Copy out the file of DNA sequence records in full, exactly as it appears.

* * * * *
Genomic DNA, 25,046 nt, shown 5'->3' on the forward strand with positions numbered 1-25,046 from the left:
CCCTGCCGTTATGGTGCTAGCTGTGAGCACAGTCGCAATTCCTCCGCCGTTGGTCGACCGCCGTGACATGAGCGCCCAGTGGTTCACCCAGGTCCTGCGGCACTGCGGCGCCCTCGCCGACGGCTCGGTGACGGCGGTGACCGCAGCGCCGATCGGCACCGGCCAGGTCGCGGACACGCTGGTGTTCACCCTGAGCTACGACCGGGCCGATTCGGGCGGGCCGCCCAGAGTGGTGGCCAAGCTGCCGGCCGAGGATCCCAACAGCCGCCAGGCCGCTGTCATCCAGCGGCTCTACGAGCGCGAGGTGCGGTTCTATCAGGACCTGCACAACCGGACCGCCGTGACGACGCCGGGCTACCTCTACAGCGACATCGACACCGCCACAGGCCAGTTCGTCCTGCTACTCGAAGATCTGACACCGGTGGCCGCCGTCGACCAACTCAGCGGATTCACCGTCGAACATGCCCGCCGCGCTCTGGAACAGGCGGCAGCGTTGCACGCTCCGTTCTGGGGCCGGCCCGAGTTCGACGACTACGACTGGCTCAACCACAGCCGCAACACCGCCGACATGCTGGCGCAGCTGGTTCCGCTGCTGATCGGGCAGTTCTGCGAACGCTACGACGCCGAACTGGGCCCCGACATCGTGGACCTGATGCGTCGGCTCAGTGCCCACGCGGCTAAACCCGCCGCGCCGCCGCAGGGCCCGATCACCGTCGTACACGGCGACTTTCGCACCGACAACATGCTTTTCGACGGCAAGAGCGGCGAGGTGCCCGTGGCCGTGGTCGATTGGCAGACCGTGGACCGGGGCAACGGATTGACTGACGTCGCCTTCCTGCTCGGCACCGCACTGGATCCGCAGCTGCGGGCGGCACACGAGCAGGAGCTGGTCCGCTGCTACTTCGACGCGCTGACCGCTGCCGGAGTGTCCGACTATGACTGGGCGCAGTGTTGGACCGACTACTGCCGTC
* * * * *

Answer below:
Genomic DNA, 25,046 nt, shown 5'->3' on the forward strand with positions numbered 1-25,046 from the left:
CCCTGCCGTTATGGTGCTAGCTGTGAGCACAGTCGCAATTCCTCCGCCGTTGGTCGACCGCCGTGACATGAGCGCCCAGTGGTTCACCCAGGTCCTGCGGCACTGCGGCGCCCTCGCCGACGGCTCGGTGACGGCGGTGACCGCAGCGCCGATCGGCACCGGCCAGGTCGCGGACACGCTGGTGTTCACCCTGAGCTACGACCGGGCCGATTCGGGCGGGCCGCCCAGAGTGGTGGCCAAGCTGCCGGCCGAGGATCCCAACAGCCGCCAGGCCGCTGTCATCCAGCGGCTCTACGAGCGCGAGGTGCGGTTCTATCAGGACCTGCACAACCGGACCGCCGTGACGACGCCGGGCTACCTCTACAGCGACATCGACACCGCCACAGGCCAGTTCGTCCTGCTACTCGAAGATCTGACACCGGTGGCCGCCGTCGACCAACTCAGCGGATTCACCGTCGAACATGCCCGCCGCGCTCTGGAACAGGCGGCAGCGTTGCACGCTCCGTTCTGGGGCCGGCCCGAGTTCGACGACTACGACTGGCTCAACCACAGCCGCAACACCGCCGACATGCTGGCGCAGCTGGTTCCGCTGCTGATCGGGCAGTTCTGCGAACGCTACGACGCCGAACTGGGCCCCGACATCGTGGACCTGATGCGTCGGCTCAGTGCCCACGCGGCTAAACCCGCCGCGCCGCCGCAGGGCCCGATCACCGTCGTACACGGCGACTTTCGCACCGACAACATGCTTTTCGACGGCAAGAGCGGCGAGGTGCCCGTGGCCGTGGTCGATTGGCAGACCGTGGACCGGGGCAACGGATTGACTGACGTCGCCTTCCTGCTCGGCACCGCACTGGATCCGCAGCTGCGGGCGGCACACGAGCAGGAGCTGGTCCGCTGCTACTTCGACGCGCTGACCGCTGCCGGAGTGTCCGACTATGACTGGGCGCAGTGTTGGACCGACTACTGCCGTC